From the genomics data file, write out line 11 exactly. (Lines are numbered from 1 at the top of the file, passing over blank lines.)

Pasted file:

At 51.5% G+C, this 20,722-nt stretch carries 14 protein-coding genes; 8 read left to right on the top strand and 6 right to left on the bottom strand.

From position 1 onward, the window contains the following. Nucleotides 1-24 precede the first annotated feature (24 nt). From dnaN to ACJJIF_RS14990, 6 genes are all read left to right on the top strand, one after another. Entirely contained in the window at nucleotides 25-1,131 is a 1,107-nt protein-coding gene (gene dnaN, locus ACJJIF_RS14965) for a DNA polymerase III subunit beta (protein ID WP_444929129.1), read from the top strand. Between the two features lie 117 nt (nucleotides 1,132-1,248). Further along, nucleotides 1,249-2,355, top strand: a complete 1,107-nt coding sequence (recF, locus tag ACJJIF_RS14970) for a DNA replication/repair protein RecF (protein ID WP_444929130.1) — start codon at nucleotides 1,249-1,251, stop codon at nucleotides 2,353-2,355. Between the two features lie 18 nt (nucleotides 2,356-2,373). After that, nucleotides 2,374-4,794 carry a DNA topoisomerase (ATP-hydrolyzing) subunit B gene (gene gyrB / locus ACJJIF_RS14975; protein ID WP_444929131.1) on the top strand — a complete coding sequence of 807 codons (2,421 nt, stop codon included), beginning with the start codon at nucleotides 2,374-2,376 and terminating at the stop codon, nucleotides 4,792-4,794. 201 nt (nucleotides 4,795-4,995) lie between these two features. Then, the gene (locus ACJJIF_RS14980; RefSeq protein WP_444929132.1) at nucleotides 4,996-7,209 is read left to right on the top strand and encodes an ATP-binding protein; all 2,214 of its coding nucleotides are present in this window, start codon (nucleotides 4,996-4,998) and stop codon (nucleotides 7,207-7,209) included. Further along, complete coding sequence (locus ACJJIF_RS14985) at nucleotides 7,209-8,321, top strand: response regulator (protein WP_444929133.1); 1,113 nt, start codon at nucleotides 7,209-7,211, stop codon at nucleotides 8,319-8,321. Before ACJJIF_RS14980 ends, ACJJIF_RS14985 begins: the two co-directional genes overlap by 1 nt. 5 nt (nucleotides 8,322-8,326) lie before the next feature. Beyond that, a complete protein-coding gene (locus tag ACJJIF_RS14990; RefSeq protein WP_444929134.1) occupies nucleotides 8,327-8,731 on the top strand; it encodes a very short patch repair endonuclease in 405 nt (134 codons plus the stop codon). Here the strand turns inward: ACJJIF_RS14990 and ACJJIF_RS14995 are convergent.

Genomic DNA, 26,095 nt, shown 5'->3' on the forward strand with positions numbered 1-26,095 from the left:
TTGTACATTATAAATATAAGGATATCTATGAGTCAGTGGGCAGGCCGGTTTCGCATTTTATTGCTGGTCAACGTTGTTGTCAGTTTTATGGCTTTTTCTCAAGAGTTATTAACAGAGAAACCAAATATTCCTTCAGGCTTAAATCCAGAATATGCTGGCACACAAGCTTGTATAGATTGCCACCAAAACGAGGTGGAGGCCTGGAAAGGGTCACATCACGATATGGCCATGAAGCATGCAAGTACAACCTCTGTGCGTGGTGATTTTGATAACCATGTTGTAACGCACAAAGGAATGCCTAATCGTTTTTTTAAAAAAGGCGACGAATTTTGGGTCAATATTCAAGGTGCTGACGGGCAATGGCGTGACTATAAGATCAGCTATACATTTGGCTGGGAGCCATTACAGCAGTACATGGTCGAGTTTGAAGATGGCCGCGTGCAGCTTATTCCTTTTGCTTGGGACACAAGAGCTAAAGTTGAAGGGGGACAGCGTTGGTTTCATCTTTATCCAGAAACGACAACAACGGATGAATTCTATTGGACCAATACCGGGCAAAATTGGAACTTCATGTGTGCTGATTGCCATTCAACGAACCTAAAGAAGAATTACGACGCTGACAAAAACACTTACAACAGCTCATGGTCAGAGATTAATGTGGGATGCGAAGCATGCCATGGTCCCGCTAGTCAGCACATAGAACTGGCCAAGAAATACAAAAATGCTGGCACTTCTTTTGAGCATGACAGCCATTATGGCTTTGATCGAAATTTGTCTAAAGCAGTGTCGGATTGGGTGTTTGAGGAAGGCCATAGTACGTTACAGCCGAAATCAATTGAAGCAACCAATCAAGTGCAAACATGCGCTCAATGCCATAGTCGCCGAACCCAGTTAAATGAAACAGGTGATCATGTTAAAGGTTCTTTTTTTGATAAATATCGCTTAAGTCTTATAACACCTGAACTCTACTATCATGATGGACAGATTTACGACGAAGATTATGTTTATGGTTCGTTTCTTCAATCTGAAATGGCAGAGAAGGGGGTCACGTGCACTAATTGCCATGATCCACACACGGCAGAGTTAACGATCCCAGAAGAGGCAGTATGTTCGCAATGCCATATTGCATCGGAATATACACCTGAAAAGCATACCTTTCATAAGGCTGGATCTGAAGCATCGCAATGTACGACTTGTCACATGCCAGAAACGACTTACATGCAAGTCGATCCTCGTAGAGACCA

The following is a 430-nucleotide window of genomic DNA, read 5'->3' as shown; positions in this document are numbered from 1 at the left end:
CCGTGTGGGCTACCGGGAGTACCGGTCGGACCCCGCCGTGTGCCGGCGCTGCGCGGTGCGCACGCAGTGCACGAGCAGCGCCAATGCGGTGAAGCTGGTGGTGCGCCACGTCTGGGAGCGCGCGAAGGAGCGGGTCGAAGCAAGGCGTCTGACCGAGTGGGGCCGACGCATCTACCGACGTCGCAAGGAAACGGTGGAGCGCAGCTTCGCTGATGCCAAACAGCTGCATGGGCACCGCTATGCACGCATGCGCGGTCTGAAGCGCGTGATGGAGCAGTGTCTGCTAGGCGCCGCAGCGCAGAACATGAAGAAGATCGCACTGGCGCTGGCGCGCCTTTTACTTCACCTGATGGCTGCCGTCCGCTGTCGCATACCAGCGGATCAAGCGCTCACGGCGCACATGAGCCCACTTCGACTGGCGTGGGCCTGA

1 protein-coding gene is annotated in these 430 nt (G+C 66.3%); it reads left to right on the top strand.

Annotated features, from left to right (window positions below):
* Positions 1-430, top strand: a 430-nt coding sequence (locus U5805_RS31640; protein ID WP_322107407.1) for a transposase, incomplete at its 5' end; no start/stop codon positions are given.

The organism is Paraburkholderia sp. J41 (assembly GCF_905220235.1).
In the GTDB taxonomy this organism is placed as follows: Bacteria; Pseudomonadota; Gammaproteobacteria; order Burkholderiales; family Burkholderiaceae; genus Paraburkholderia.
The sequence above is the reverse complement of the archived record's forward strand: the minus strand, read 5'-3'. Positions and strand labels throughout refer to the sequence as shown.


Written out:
In the GTDB taxonomy this organism is placed as follows: Bacteria; Pseudomonadota; Gammaproteobacteria; order Burkholderiales; family Burkholderiaceae; genus Paraburkholderia.